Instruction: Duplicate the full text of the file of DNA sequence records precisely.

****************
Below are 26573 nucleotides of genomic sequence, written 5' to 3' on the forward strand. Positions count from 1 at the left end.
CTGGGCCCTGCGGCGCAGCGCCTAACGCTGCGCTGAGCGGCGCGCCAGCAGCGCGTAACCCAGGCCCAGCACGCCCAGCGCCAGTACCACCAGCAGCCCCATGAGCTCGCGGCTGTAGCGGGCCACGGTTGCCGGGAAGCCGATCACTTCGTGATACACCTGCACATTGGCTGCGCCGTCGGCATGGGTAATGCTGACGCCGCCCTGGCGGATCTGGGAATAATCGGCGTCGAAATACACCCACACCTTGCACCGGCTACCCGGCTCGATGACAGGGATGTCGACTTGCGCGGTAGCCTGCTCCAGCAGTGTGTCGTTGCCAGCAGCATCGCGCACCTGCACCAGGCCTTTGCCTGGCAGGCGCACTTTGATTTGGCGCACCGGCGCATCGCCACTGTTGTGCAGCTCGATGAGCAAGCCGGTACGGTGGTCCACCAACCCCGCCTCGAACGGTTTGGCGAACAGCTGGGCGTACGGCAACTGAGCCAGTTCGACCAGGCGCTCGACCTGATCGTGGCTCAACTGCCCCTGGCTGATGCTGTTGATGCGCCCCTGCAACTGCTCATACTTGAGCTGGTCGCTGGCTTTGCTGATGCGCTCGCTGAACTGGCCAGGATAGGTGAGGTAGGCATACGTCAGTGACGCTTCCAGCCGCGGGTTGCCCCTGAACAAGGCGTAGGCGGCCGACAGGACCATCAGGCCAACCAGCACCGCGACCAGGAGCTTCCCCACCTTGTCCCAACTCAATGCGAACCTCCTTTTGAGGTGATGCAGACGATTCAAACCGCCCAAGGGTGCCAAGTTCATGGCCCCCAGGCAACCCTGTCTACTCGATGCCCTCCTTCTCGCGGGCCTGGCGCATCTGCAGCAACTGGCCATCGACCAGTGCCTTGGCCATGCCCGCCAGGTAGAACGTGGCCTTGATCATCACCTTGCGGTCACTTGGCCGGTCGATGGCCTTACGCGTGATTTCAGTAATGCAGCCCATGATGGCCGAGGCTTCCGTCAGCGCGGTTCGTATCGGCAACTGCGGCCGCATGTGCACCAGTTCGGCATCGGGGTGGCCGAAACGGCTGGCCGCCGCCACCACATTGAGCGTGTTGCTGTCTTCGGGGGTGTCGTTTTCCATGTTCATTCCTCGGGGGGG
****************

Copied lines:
Below are 26573 nucleotides of genomic sequence, written 5' to 3' on the forward strand. Positions count from 1 at the left end.
CTGGGCCCTGCGGCGCAGCGCCTAACGCTGCGCTGAGCGGCGCGCCAGCAGCGCGTAACCCAGGCCCAGCACGCCCAGCGCCAGTACCACCAGCAGCCCCATGAGCTCGCGGCTGTAGCGGGCCACGGTTGCCGGGAAGCCGATCACTTCGTGATACACCTGCACATTGGCTGCGCCGTCGGCATGGGTAATGCTGACGCCGCCCTGGCGGATCTGGGAATAATCGGCGTCGAAATACACCCACACCTTGCACCGGCTACCCGGCTCGATGACAGGGATGTCGACTTGCGCGGTAGCCTGCTCCAGCAGTGTGTCGTTGCCAGCAGCATCGCGCACCTGCACCAGGCCTTTGCCTGGCAGGCGCACTTTGATTTGGCGCACCGGCGCATCGCCACTGTTGTGCAGCTCGATGAGCAAGCCGGTACGGTGGTCCACCAACCCCGCCTCGAACGGTTTGGCGAACAGCTGGGCGTACGGCAACTGAGCCAGTTCGACCAGGCGCTCGACCTGATCGTGGCTCAACTGCCCCTGGCTGATGCTGTTGATGCGCCCCTGCAACTGCTCATACTTGAGCTGGTCGCTGGCTTTGCTGATGCGCTCGCTGAACTGGCCAGGATAGGTGAGGTAGGCATACGTCAGTGACGCTTCCAGCCGCGGGTTGCCCCTGAACAAGGCGTAGGCGGCCGACAGGACCATCAGGCCAACCAGCACCGCGACCAGGAGCTTCCCCACCTTGTCCCAACTCAATGCGAACCTCCTTTTGAGGTGATGCAGACGATTCAAACCGCCCAAGGGTGCCAAGTTCATGGCCCCCAGGCAACCCTGTCTACTCGATGCCCTCCTTCTCGCGGGCCTGGCGCATCTGCAGCAACTGGCCATCGACCAGTGCCTTGGCCATGCCCGCCAGGTAGAACGTGGCCTTGATCATCACCTTGCGGTCACTTGGCCGGTCGATGGCCTTACGCGTGATTTCAGTAATGCAGCCCATGATGGCCGAGGCTTCCGTCAGCGCGGTTCGTATCGGCAACTGCGGCCGCATGTGCACCAGTTCGGCATCGGGGTGGCCGAAACGGCTGGCCGCCGCCACCACATTGAGCGTGTTGCTGTCTTCGGGGGTGTCGTTTTCCATGTTCATTCCTCGGGGGGG